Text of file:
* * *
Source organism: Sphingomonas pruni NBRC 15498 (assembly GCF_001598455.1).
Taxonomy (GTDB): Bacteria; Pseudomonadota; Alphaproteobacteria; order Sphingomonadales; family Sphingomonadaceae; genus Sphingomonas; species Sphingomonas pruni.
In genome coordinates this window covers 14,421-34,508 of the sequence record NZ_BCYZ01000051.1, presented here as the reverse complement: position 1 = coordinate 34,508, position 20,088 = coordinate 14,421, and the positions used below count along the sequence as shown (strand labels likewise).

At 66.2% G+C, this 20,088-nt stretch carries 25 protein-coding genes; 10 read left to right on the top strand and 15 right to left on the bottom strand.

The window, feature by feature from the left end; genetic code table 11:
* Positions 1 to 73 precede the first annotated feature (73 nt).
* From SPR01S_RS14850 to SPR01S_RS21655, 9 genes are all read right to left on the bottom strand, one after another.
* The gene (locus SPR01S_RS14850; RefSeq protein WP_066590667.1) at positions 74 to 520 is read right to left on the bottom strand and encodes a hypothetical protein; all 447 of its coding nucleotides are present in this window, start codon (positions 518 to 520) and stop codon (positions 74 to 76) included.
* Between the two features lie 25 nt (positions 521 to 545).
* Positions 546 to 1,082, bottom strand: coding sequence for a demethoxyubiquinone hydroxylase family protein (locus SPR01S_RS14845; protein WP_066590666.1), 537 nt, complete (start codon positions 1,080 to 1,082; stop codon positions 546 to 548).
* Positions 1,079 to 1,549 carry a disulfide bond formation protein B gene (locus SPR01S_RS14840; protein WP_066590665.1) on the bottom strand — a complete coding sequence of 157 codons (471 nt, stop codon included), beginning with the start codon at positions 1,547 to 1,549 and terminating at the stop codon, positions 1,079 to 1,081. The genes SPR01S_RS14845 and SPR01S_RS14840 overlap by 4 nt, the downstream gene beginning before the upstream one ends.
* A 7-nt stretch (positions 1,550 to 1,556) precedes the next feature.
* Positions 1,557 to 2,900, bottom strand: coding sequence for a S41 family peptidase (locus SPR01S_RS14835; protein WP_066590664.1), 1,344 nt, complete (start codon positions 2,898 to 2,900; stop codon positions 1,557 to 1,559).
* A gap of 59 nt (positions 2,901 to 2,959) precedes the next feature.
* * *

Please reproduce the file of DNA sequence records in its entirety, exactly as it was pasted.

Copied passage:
Source organism: Sphingomonas pruni NBRC 15498 (assembly GCF_001598455.1).
Taxonomy (GTDB): Bacteria; Pseudomonadota; Alphaproteobacteria; order Sphingomonadales; family Sphingomonadaceae; genus Sphingomonas; species Sphingomonas pruni.
In genome coordinates this window covers 14,421-34,508 of the sequence record NZ_BCYZ01000051.1, presented here as the reverse complement: position 1 = coordinate 34,508, position 20,088 = coordinate 14,421, and the positions used below count along the sequence as shown (strand labels likewise).

At 66.2% G+C, this 20,088-nt stretch carries 25 protein-coding genes; 10 read left to right on the top strand and 15 right to left on the bottom strand.

The window, feature by feature from the left end; genetic code table 11:
* Positions 1 to 73 precede the first annotated feature (73 nt).
* From SPR01S_RS14850 to SPR01S_RS21655, 9 genes are all read right to left on the bottom strand, one after another.
* The gene (locus SPR01S_RS14850; RefSeq protein WP_066590667.1) at positions 74 to 520 is read right to left on the bottom strand and encodes a hypothetical protein; all 447 of its coding nucleotides are present in this window, start codon (positions 518 to 520) and stop codon (positions 74 to 76) included.
* Between the two features lie 25 nt (positions 521 to 545).
* Positions 546 to 1,082, bottom strand: coding sequence for a demethoxyubiquinone hydroxylase family protein (locus SPR01S_RS14845; protein WP_066590666.1), 537 nt, complete (start codon positions 1,080 to 1,082; stop codon positions 546 to 548).
* Positions 1,079 to 1,549 carry a disulfide bond formation protein B gene (locus SPR01S_RS14840; protein WP_066590665.1) on the bottom strand — a complete coding sequence of 157 codons (471 nt, stop codon included), beginning with the start codon at positions 1,547 to 1,549 and terminating at the stop codon, positions 1,079 to 1,081. The genes SPR01S_RS14845 and SPR01S_RS14840 overlap by 4 nt, the downstream gene beginning before the upstream one ends.
* A 7-nt stretch (positions 1,550 to 1,556) precedes the next feature.
* Positions 1,557 to 2,900, bottom strand: coding sequence for a S41 family peptidase (locus SPR01S_RS14835; protein WP_066590664.1), 1,344 nt, complete (start codon positions 2,898 to 2,900; stop codon positions 1,557 to 1,559).
* A gap of 59 nt (positions 2,901 to 2,959) precedes the next feature.